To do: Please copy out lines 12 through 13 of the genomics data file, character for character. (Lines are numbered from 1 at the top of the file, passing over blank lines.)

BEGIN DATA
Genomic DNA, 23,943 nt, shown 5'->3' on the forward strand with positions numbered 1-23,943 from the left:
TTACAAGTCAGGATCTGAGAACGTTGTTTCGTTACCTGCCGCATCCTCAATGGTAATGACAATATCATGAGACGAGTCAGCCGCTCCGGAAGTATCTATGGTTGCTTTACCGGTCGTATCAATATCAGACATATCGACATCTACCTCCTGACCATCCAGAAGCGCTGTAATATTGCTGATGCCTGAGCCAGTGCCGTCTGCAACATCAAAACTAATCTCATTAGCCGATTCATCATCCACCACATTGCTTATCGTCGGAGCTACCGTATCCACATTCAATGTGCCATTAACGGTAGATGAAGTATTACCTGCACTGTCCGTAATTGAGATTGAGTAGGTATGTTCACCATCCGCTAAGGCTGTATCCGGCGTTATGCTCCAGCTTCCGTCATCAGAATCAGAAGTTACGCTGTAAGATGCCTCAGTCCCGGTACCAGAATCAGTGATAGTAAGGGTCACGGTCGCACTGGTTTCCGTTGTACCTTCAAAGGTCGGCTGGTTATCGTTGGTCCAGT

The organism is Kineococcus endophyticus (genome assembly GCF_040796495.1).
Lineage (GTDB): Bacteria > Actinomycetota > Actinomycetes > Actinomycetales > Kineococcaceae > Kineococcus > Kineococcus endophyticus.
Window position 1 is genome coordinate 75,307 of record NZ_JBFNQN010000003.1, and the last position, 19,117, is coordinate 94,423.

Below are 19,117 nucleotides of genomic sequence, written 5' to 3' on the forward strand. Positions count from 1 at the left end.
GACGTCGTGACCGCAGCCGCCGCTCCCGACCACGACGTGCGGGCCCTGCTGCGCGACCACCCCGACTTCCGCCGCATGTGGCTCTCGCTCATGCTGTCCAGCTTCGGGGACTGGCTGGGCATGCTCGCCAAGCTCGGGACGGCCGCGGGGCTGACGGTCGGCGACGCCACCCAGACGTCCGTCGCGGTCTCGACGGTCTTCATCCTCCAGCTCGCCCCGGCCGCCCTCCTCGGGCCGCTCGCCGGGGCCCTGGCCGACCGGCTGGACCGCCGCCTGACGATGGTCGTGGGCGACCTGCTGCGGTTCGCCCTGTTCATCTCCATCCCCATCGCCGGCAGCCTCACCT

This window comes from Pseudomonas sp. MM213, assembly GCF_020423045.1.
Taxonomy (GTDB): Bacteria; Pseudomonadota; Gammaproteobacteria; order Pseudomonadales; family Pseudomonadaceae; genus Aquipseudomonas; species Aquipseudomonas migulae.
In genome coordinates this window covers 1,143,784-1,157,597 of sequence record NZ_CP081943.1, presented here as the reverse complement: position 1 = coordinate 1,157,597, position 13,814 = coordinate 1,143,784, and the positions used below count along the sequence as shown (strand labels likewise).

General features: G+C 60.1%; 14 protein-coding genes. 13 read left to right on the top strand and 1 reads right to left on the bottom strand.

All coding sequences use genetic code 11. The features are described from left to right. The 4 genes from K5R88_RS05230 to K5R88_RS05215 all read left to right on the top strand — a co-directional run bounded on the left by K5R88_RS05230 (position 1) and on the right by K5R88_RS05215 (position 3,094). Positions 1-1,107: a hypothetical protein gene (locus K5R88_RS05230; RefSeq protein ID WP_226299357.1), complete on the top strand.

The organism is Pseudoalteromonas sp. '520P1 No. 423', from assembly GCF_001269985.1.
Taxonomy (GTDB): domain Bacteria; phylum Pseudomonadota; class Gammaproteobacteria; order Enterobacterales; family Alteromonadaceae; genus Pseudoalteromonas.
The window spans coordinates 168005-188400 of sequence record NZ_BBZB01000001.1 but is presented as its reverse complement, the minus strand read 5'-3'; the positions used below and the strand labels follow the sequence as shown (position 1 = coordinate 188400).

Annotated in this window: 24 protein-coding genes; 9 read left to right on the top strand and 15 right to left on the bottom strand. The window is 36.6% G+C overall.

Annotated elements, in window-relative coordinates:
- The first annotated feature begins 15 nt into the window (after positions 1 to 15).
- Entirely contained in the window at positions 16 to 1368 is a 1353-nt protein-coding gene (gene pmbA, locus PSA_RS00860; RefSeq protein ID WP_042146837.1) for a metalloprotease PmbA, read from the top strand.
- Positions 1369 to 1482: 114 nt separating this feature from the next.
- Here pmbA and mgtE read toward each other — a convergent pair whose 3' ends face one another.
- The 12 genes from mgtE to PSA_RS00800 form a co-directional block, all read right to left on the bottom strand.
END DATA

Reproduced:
All coding sequences use genetic code 11. The features are described from left to right. The 4 genes from K5R88_RS05230 to K5R88_RS05215 all read left to right on the top strand — a co-directional run bounded on the left by K5R88_RS05230 (position 1) and on the right by K5R88_RS05215 (position 3,094). Positions 1-1,107: a hypothetical protein gene (locus K5R88_RS05230; RefSeq protein ID WP_226299357.1), complete on the top strand.

The organism is Pseudoalteromonas sp. '520P1 No. 423', from assembly GCF_001269985.1.